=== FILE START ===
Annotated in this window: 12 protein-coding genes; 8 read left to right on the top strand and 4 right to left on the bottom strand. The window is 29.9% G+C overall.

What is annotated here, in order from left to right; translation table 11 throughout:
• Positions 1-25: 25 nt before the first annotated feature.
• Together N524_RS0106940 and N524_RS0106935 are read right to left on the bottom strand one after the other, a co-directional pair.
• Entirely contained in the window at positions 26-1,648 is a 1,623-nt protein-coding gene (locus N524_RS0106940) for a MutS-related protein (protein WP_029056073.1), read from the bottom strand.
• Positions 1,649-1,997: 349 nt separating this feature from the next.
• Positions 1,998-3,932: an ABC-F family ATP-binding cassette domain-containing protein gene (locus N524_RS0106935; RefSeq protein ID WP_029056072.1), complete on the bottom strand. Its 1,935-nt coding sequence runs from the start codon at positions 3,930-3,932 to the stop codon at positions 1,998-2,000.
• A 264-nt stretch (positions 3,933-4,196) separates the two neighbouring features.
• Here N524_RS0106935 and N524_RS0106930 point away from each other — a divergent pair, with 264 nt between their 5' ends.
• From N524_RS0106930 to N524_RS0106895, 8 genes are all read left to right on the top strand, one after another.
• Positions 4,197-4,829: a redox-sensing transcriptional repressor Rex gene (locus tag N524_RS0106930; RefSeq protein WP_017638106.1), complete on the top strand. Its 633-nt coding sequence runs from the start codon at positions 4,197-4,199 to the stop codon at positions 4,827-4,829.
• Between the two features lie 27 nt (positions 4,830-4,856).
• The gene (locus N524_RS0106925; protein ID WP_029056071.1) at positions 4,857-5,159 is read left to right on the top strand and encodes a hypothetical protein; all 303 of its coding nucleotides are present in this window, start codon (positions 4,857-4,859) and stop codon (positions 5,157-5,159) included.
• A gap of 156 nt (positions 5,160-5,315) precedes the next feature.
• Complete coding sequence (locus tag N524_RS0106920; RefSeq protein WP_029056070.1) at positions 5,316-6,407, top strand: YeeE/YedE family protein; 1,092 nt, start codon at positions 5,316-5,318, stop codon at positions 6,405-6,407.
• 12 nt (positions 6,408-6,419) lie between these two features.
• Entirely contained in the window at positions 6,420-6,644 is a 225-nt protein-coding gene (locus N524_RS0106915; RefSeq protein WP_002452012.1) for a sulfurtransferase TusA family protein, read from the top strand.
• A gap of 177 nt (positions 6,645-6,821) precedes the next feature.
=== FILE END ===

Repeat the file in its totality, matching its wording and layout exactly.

Annotated in this window: 12 protein-coding genes; 8 read left to right on the top strand and 4 right to left on the bottom strand. The window is 29.9% G+C overall.

What is annotated here, in order from left to right; translation table 11 throughout:
• Positions 1-25: 25 nt before the first annotated feature.
• Together N524_RS0106940 and N524_RS0106935 are read right to left on the bottom strand one after the other, a co-directional pair.
• Entirely contained in the window at positions 26-1,648 is a 1,623-nt protein-coding gene (locus N524_RS0106940) for a MutS-related protein (protein WP_029056073.1), read from the bottom strand.
• Positions 1,649-1,997: 349 nt separating this feature from the next.
• Positions 1,998-3,932: an ABC-F family ATP-binding cassette domain-containing protein gene (locus N524_RS0106935; RefSeq protein ID WP_029056072.1), complete on the bottom strand. Its 1,935-nt coding sequence runs from the start codon at positions 3,930-3,932 to the stop codon at positions 1,998-2,000.
• A 264-nt stretch (positions 3,933-4,196) separates the two neighbouring features.
• Here N524_RS0106935 and N524_RS0106930 point away from each other — a divergent pair, with 264 nt between their 5' ends.
• From N524_RS0106930 to N524_RS0106895, 8 genes are all read left to right on the top strand, one after another.
• Positions 4,197-4,829: a redox-sensing transcriptional repressor Rex gene (locus tag N524_RS0106930; RefSeq protein WP_017638106.1), complete on the top strand. Its 633-nt coding sequence runs from the start codon at positions 4,197-4,199 to the stop codon at positions 4,827-4,829.
• Between the two features lie 27 nt (positions 4,830-4,856).
• The gene (locus N524_RS0106925; protein ID WP_029056071.1) at positions 4,857-5,159 is read left to right on the top strand and encodes a hypothetical protein; all 303 of its coding nucleotides are present in this window, start codon (positions 4,857-4,859) and stop codon (positions 5,157-5,159) included.
• A gap of 156 nt (positions 5,160-5,315) precedes the next feature.
• Complete coding sequence (locus tag N524_RS0106920; RefSeq protein WP_029056070.1) at positions 5,316-6,407, top strand: YeeE/YedE family protein; 1,092 nt, start codon at positions 5,316-5,318, stop codon at positions 6,405-6,407.
• 12 nt (positions 6,408-6,419) lie between these two features.
• Entirely contained in the window at positions 6,420-6,644 is a 225-nt protein-coding gene (locus N524_RS0106915; RefSeq protein WP_002452012.1) for a sulfurtransferase TusA family protein, read from the top strand.
• A gap of 177 nt (positions 6,645-6,821) precedes the next feature.